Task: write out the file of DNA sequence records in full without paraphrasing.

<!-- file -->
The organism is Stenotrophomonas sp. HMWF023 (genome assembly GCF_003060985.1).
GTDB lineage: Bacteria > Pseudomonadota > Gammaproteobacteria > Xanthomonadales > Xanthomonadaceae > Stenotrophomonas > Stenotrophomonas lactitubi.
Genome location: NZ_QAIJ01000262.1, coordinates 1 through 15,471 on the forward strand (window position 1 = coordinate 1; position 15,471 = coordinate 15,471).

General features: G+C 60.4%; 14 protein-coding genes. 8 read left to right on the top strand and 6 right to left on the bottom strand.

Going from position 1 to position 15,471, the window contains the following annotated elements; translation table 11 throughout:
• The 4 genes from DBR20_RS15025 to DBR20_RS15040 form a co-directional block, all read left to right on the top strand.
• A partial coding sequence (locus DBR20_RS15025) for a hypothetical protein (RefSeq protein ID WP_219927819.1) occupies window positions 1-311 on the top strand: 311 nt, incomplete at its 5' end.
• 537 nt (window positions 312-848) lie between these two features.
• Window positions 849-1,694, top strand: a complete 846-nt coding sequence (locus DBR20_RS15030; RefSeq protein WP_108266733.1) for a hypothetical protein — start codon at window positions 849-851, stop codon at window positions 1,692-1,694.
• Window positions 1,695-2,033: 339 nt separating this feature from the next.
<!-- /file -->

The organism is Stenotrophomonas sp. HMWF023 (genome assembly GCF_003060985.1).
GTDB lineage: Bacteria > Pseudomonadota > Gammaproteobacteria > Xanthomonadales > Xanthomonadaceae > Stenotrophomonas > Stenotrophomonas lactitubi.
Genome location: NZ_QAIJ01000262.1, coordinates 1 through 15,471 on the forward strand (window position 1 = coordinate 1; position 15,471 = coordinate 15,471).

General features: G+C 60.4%; 14 protein-coding genes. 8 read left to right on the top strand and 6 right to left on the bottom strand.

Going from position 1 to position 15,471, the window contains the following annotated elements; translation table 11 throughout:
• The 4 genes from DBR20_RS15025 to DBR20_RS15040 form a co-directional block, all read left to right on the top strand.
• A partial coding sequence (locus DBR20_RS15025) for a hypothetical protein (RefSeq protein ID WP_219927819.1) occupies window positions 1-311 on the top strand: 311 nt, incomplete at its 5' end.
• 537 nt (window positions 312-848) lie between these two features.
• Window positions 849-1,694, top strand: a complete 846-nt coding sequence (locus DBR20_RS15030; RefSeq protein WP_108266733.1) for a hypothetical protein — start codon at window positions 849-851, stop codon at window positions 1,692-1,694.
• Window positions 1,695-2,033: 339 nt separating this feature from the next.